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What We Feel Are The Labor Pains Of A Social Revolution (Washington Examiner) June 9, 2020

Posted by daviddavenport in Op/Eds.

A political revolution is rare — a social revolution rarer still. We have not seen a social revolution since the 1960s, and you’d have to go back to the 1930s, when President Franklin Roosevelt’s New Deal followed the Great Depression, to find a political revolution and a social revolution occurring at the same time.

The country is now experiencing the labor pains of what could be its next social revolution. That’s the discomfort and pain people are feeling when 80% of respondents told Wall Street Journal/NBC News pollsters that they think America is “out of control.” Sustained racial protests and massive unemployment, all topped off by a pandemic, will cause that uneasy feeling.

Unlike a political revolution launched by party leaders, the people lead in a social revolution. In the 1960s, it was primarily college students out in front, persuading the country that the Vietnam War was wrong and that the economic and moral values that drove policies were misguided. Political leaders were left to play catch-up, with Lyndon Johnson deciding not to run for reelection and Hubert Humphrey and Richard Nixon left to pick up the pieces, both in Vietnam and on city streets across America. As songwriter Bob Dylan put it, people today are still living off the music and ideas of the 60s.

Likewise today, the people are on the streets and on social media leading the way while political leaders struggle to keep up. This is now the third week of major protests across the country, which have been prompted not only by the brutal death of George Floyd but also by the pandemic laying bare questions of economic inequality and racial injustice. President Trump has chosen to respond to this as primarily a law-and-order issue, and Joe Biden, still mostly in his basement as far as we can tell, has not been out in front.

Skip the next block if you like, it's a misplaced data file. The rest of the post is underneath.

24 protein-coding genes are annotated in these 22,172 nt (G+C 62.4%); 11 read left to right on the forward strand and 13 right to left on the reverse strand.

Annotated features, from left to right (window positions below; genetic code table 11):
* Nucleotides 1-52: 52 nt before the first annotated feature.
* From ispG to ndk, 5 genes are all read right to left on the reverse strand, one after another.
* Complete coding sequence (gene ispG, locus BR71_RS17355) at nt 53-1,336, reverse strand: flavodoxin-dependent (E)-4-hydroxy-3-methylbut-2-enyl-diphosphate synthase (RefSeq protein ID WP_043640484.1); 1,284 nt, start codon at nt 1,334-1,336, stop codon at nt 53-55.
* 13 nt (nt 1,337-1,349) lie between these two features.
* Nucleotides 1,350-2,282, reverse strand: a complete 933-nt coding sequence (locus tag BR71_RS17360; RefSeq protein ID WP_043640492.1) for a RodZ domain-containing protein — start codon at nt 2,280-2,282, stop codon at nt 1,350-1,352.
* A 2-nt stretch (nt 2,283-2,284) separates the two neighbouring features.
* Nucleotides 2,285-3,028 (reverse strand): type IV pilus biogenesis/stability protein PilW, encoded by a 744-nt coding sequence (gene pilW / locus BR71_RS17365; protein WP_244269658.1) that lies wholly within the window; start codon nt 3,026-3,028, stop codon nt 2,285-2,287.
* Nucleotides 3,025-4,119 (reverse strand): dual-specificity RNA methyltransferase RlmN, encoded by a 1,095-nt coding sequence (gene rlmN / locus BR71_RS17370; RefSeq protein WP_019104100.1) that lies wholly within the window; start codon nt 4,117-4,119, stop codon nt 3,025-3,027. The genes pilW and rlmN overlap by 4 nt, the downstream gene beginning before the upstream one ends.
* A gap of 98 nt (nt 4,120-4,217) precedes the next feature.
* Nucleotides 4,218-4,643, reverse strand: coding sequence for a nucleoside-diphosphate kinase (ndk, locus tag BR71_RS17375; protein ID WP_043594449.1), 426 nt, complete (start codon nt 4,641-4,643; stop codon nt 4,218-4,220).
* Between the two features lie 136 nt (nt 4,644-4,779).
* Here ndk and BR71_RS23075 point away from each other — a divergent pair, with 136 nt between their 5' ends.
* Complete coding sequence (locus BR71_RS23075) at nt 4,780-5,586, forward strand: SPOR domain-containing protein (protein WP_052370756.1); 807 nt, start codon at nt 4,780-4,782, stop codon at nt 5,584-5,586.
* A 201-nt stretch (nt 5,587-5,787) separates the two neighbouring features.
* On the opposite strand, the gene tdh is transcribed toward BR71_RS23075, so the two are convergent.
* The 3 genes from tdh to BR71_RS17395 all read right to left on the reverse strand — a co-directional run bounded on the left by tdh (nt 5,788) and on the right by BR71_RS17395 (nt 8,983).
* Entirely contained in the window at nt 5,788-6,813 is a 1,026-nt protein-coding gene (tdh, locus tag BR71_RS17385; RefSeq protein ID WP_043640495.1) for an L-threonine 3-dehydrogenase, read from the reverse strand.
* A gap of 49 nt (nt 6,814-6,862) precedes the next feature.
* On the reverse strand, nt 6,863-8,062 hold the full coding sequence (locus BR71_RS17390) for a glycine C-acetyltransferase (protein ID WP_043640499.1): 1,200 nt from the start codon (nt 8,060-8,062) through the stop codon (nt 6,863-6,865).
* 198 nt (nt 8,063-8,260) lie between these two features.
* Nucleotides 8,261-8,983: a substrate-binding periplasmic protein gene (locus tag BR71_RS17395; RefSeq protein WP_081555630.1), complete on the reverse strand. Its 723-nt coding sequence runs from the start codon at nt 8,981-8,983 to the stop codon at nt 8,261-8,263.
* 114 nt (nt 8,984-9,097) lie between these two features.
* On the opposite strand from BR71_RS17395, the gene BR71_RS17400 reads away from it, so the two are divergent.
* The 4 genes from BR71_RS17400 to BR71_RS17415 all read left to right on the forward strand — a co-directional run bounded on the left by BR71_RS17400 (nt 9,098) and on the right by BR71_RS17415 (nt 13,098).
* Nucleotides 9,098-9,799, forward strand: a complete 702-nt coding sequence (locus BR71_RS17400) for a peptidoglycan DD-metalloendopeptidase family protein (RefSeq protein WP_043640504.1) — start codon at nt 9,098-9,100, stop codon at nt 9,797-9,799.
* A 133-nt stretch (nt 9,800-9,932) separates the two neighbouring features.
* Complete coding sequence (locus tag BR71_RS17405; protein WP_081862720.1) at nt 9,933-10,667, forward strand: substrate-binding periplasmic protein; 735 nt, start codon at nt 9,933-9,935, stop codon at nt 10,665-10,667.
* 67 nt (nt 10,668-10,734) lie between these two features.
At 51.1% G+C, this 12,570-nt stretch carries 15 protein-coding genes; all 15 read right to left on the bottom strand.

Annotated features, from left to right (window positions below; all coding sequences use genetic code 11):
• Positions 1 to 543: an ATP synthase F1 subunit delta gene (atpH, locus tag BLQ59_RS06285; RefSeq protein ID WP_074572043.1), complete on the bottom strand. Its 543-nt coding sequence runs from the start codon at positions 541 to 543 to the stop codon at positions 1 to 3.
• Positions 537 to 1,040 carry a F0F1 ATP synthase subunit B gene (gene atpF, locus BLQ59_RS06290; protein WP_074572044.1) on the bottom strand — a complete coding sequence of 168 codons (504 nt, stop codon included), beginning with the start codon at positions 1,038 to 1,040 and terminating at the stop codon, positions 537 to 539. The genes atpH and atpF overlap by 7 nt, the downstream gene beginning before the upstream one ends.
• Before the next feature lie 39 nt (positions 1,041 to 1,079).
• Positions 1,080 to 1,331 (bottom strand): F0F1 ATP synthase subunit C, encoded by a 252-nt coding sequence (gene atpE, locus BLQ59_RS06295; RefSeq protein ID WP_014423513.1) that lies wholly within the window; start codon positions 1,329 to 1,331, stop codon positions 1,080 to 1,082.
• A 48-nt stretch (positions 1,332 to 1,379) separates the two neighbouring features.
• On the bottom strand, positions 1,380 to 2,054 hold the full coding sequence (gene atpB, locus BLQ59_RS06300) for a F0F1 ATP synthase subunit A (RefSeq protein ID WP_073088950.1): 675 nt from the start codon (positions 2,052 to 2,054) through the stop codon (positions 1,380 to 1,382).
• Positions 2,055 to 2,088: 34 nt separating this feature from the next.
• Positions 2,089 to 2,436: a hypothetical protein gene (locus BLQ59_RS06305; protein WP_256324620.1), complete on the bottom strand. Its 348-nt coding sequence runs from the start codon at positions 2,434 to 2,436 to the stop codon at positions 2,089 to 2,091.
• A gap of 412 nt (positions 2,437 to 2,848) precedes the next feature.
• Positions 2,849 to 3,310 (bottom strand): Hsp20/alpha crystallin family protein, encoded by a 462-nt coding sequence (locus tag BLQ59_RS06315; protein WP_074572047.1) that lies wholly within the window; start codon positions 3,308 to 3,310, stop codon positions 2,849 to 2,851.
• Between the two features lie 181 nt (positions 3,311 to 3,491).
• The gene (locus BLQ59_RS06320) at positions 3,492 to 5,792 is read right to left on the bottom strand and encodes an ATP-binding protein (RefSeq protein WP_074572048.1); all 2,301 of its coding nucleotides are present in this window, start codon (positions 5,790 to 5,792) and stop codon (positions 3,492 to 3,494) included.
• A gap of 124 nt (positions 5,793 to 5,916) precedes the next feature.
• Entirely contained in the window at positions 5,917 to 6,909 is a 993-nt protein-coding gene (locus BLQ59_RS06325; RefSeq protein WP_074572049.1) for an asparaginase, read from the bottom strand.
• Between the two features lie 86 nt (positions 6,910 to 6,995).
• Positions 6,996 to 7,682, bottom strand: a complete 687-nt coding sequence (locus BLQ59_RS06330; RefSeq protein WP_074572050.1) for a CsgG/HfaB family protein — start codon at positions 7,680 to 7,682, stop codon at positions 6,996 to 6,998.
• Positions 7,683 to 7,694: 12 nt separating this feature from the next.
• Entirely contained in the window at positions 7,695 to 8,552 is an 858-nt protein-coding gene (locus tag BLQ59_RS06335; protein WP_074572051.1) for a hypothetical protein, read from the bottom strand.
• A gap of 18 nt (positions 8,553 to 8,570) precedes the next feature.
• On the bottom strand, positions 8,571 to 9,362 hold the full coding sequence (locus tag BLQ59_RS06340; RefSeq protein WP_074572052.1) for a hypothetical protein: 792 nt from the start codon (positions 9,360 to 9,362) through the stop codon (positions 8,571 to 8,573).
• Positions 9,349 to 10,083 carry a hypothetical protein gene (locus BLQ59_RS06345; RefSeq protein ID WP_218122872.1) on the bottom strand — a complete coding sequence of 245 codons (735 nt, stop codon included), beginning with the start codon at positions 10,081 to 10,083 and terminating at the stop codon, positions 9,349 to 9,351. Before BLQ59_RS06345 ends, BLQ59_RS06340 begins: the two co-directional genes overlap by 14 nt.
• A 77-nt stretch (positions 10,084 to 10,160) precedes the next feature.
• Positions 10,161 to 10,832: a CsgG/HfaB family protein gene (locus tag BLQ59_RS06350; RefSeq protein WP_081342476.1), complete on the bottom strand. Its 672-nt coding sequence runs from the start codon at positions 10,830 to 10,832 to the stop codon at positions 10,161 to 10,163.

Another sign that this is more of a social revolution than a political one lies in the nature of the issues themselves. Income inequality, for example, is not something that the government traditionally tries to regulate. Although we have a graduated income tax, it is not structured to take away large sums from the top and give them to people at the bottom of the economic pyramid. If America wants more of a middle class and less of a lower class, it would take a broad movement to get there. With lots of civil rights laws on the books, racial injustice seems to be more in people’s hearts and daily lives than in government policies. Maybe the government can reform the police, but systemic racism is much broader than that.

Two questions follow the protests. Will this social protest lead to a political revolution? The last time that happened, the 1930s, progressives who had long been ready to carry out major change to the economic and political systems and the Great Depression, along with the charisma and political leadership of Roosevelt, created the opportunity. Roosevelt’s New Deal, which came in response to the Great Depression, changed America forever, instigating major government controls over the market economy and, with the advent of Social Security, created the welfare state.

There is little evidence that the ideas and leaders are aligned for that today. It is one thing for the government to take greater control over the economy but another to lead a society out of racial injustice and inequality. There is legislation proposing a “Green New Deal,” but no one is really talking about it as the answer. Biden does not seem to be a revolutionary leader, and a Trump revolution would fly in the face of today’s protests. Young people’s record of turning out to vote is not great either. Only half as many of them voted in 2016 as did older voters.

Will current struggles result in major changes? It is entirely possible given the frustration and feeling of hopelessness felt by many young people and people of color. But strong as they are, protests are only the beginning. It will take a sustained push and more concrete solutions to give birth to a sustained social revolution.

To read the column at the Washington Examiner:


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